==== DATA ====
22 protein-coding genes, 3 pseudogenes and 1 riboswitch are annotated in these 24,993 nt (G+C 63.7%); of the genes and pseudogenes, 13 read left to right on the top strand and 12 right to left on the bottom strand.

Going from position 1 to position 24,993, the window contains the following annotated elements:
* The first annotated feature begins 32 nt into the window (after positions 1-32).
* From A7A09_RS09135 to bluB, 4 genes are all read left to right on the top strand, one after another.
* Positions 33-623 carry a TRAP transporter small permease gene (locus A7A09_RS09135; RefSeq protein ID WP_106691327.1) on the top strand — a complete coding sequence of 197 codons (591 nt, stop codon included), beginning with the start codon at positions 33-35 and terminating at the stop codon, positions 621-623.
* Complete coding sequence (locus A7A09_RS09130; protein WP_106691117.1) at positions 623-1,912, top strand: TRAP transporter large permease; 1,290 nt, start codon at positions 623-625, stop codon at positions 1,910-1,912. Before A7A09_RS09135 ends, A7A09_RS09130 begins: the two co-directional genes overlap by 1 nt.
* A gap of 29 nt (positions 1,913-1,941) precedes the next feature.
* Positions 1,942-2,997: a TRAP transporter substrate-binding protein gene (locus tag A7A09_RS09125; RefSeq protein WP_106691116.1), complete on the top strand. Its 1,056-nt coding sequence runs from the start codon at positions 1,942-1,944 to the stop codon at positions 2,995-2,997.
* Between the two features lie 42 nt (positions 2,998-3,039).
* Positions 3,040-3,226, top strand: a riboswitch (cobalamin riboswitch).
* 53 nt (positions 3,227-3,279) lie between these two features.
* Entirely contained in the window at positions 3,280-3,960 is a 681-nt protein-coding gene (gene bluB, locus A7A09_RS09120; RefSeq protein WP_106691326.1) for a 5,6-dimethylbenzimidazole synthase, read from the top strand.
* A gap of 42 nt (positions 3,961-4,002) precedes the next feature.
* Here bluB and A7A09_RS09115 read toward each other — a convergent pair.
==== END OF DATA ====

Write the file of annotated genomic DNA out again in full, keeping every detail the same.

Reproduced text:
22 protein-coding genes, 3 pseudogenes and 1 riboswitch are annotated in these 24,993 nt (G+C 63.7%); of the genes and pseudogenes, 13 read left to right on the top strand and 12 right to left on the bottom strand.

Going from position 1 to position 24,993, the window contains the following annotated elements:
* The first annotated feature begins 32 nt into the window (after positions 1-32).
* From A7A09_RS09135 to bluB, 4 genes are all read left to right on the top strand, one after another.
* Positions 33-623 carry a TRAP transporter small permease gene (locus A7A09_RS09135; RefSeq protein ID WP_106691327.1) on the top strand — a complete coding sequence of 197 codons (591 nt, stop codon included), beginning with the start codon at positions 33-35 and terminating at the stop codon, positions 621-623.
* Complete coding sequence (locus A7A09_RS09130; protein WP_106691117.1) at positions 623-1,912, top strand: TRAP transporter large permease; 1,290 nt, start codon at positions 623-625, stop codon at positions 1,910-1,912. Before A7A09_RS09135 ends, A7A09_RS09130 begins: the two co-directional genes overlap by 1 nt.
* A gap of 29 nt (positions 1,913-1,941) precedes the next feature.
* Positions 1,942-2,997: a TRAP transporter substrate-binding protein gene (locus tag A7A09_RS09125; RefSeq protein WP_106691116.1), complete on the top strand. Its 1,056-nt coding sequence runs from the start codon at positions 1,942-1,944 to the stop codon at positions 2,995-2,997.
* Between the two features lie 42 nt (positions 2,998-3,039).
* Positions 3,040-3,226, top strand: a riboswitch (cobalamin riboswitch).
* 53 nt (positions 3,227-3,279) lie between these two features.
* Entirely contained in the window at positions 3,280-3,960 is a 681-nt protein-coding gene (gene bluB, locus A7A09_RS09120; RefSeq protein WP_106691326.1) for a 5,6-dimethylbenzimidazole synthase, read from the top strand.
* A gap of 42 nt (positions 3,961-4,002) precedes the next feature.
* Here bluB and A7A09_RS09115 read toward each other — a convergent pair.